Logan Miller 04:48
Your whole relationship started with music. Like, music is like everything about you.
Alli Walker 04:53
Oh, yeah. I can totally get why people want people that are opposite the track type thing. But for me, we are the same people, and we obviously have music in common, and he helps me with my career. And I couldn't imagine not being with somebody that was in the music industry because it's so hard to understand, especially if you're an up and coming artist and you're in the middle of the grind. There's a lot of times where I was like, should I really continue doing this? How long can I do the grind? It was him that was like, no, you've been doing this for so long, and you're getting so much better every single day. He was the one that was pushing me to keep going.
Logan Miller 05:34
That's a really great support system. This industry is nuts. You do need someone to kind of spitball things off, even from our side, like, the business side of it. My friends and family don't get it. They always are like, well, I'll vent to them, and they're like, I don't know what this means. It sounds stupid. Oh, yeah, whatever. Jenna, Hi.
Alli Walker 05:55
I know it took really, my friends and family a long time to get behind me because they didn't see the work that I was doing and playing at bars and all that stuff. They were like, okay, cool. No one cares. There's, like, five people in the audience. But it wasn't until you get the few interviews or you get the few things online where they're like, oh, cool. Yeah, that's my friend.
Logan Miller 06:18
Oh, this is serious. Did it take a long time for your family and friends to be like, oh, this isn't just a hobby.
Alli Walker 06:24
Yes. Well, they knew I came here for that, so they knew I was in it. And that was all I wanted to do because I left with, like, I was 1000 there when I left, so I had $1,000 in my bank account. I was 19, and I was like, well, see you. I'm doing this. But it was a long time until they were like, oh, okay, she is half decent, but ten years.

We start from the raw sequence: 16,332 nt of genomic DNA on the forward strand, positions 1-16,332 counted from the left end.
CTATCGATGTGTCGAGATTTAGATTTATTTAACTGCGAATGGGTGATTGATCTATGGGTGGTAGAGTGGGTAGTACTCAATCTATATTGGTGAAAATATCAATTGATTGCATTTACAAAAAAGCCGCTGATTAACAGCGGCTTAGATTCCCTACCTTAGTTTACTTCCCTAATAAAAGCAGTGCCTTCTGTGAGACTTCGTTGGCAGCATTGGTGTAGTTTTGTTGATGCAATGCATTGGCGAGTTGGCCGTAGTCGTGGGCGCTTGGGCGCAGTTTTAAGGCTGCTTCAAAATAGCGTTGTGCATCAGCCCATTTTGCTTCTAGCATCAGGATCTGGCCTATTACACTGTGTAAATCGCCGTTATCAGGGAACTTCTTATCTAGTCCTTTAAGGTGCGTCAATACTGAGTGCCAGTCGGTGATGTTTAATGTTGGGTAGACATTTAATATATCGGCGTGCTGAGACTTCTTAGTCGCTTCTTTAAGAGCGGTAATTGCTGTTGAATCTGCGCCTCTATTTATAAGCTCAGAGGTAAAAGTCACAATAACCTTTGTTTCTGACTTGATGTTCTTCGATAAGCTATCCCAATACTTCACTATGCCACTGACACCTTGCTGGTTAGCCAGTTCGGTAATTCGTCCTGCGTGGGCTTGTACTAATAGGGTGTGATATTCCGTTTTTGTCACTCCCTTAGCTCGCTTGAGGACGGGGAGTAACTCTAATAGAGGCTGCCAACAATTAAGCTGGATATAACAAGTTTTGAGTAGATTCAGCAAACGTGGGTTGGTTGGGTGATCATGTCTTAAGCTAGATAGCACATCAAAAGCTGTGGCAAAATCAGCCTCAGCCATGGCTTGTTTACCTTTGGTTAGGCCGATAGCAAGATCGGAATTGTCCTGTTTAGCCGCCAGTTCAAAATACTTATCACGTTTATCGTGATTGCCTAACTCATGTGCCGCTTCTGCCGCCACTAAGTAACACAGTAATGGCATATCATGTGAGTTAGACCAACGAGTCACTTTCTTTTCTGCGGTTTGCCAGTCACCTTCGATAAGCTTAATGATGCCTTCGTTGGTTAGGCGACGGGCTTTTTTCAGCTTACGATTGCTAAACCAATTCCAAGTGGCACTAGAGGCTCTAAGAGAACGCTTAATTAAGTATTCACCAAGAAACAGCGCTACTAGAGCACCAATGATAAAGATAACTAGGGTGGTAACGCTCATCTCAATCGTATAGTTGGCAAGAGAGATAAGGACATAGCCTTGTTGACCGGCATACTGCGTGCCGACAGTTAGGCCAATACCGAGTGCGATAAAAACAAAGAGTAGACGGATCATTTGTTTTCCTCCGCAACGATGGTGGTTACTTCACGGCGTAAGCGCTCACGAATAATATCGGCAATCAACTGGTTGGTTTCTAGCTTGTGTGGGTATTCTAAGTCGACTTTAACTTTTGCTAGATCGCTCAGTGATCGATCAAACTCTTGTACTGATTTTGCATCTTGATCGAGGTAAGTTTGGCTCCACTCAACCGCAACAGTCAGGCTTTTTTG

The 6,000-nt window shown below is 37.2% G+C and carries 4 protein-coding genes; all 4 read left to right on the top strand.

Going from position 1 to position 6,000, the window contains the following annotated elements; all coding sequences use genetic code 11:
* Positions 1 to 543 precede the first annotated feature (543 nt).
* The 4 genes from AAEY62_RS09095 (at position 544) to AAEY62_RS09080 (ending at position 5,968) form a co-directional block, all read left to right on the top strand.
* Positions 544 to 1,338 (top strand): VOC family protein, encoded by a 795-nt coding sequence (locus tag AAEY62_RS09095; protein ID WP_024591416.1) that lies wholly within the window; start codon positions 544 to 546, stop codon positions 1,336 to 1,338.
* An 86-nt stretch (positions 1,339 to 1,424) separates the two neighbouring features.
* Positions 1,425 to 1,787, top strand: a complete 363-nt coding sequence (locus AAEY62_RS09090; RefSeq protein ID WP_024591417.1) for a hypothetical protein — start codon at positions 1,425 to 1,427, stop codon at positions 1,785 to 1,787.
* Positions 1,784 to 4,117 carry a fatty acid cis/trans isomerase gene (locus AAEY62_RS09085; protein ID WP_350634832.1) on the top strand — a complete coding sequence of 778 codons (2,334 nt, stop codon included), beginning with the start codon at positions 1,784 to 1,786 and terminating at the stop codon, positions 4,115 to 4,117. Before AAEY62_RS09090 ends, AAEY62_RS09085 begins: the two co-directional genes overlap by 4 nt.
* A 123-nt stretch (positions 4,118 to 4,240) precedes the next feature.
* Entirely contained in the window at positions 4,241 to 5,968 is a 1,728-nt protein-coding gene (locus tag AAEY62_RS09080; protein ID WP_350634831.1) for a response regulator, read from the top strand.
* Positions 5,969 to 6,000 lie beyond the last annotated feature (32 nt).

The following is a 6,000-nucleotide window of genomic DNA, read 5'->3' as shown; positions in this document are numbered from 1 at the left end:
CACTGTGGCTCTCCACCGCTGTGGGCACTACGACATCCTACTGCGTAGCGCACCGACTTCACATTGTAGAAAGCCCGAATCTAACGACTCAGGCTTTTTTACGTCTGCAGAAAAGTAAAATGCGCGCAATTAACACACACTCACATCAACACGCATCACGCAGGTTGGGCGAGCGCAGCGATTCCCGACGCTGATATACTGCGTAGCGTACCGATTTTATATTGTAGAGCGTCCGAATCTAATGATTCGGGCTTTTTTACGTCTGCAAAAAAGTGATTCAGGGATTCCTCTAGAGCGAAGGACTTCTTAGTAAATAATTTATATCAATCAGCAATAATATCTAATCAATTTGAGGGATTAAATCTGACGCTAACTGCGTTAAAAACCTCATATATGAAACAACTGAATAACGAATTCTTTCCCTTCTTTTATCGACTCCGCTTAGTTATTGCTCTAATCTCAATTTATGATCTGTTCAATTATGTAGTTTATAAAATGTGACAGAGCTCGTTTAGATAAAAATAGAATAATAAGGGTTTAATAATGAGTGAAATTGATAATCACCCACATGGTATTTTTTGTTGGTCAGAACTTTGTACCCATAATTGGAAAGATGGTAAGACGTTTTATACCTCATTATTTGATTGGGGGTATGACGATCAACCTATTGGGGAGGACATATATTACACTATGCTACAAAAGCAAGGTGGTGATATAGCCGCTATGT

Jenna Weishar 06:51
You really great over the fact that you were 19 years old and we're just like, I'm moving to Toronto. That's terrifying.
Alli Walker 06:56
Logan Miller 06:56
Was that like a huge culture shock?
Alli Walker 06:59
No. Because in my mind, I was always, like, a big city Gal. I would always watch all of the shows that were in New York City or Hollywood or La, and I just wanted that life so bad. And I couldn't obviously get a visa at that time. So I was like, well, Toronto is the New York City of Canada. So I was just so fearless. And, like, I can't imagine being that fearless now. I don't know what I was thinking, but Thankfully I was thinking correctly because obviously I have my whole life here now. So what was I going to say? I forgot. Anyway, I was very fearless, and I could not have been fearless. Now.
Jenna Weishar 07:33
Alli Walker 07:34
Logan Miller 07:34
That takes a lot of guts to just kind of up and leave, especially not knowing. Did you know anyone in Toronto?
Alli Walker 07:39
I knew one person, so I slept on her floor of her Bachelor apartment. She lived, like, one street up from Young and done. It was right in the middle of everything. I slept on her Bachelor floor for, like, two nights, and she was like, Great to have you too small. Get out. Literally. I walked from Lake Shore to Edrington on Young Street and just went to every apartment building along Young Street thing like, hey, I need someone to live within two days. Do you have any vacancies? It was probably September 29 or something. And I finally found a place at Davisville, which was like, basically right before I linked him, but I couldn't sign a lease by myself because I was 19 and obviously didn't have a job.
Logan Miller 08:24
Yeah, you're only 1000 air.
Alli Walker 08:29
So that's not even the first of last month's rent. So I had to Courier back and forth papers to my parents for them to sign. So obviously if I never paid rent, they would be on the hook. But, yeah, I was so fearless. It was crazy. But there was a lot of things that happened at home that made me be fearless. Because I was in University for one year, I did not enjoy it. I had a lot of issues with my roommates and friends where I was like, I need to leave. So it really pushed me.
Logan Miller 08:59
It's funny what our bodies can do when we're pushed like that resilience and just kind of getting in there and getting shit done.
Alli Walker 09:08
Oh, yeah. Like you're on the brink. You can do anything. That's true.
Jenna Weishar 09:13
Alli Walker 09:14
I know. I don't know if you know.
Jenna Weishar 09:15
But Ali's favorite instrument is the bagpipes.
Logan Miller 09:20
Alli Walker 09:25
If you're saying oh, no, that means you've only heard like, terrible backpacks.
Logan Miller 09:29
Yes. And I'll tell you exactly why. So where I grew up in Ottawa, we grew up on the Rita River on the water, which is awesome. But my neighbor two doors down, he was an old man, military. And every morning at like 06:00 A.m., on the last crack of dawn, he'd go on to his dock, raise a flag, up the pool, and just.
Alli Walker 09:58
What the hell, really?
Logan Miller 10:00
Yeah. The bagpipes to me are a little triggering.
Alli Walker 10:05
I can understand that. And that's why when people have a sour reaction to bagpipes, I know that they've had a bad experience. However, I swear I was half decent and I started when I was twelve and I was just for some reason good at it right away. So I was like, sure, I'm going to keep doing this. And I competed in a bunch of different levels that kept going up. And my band went to wait.
Logan Miller 10:31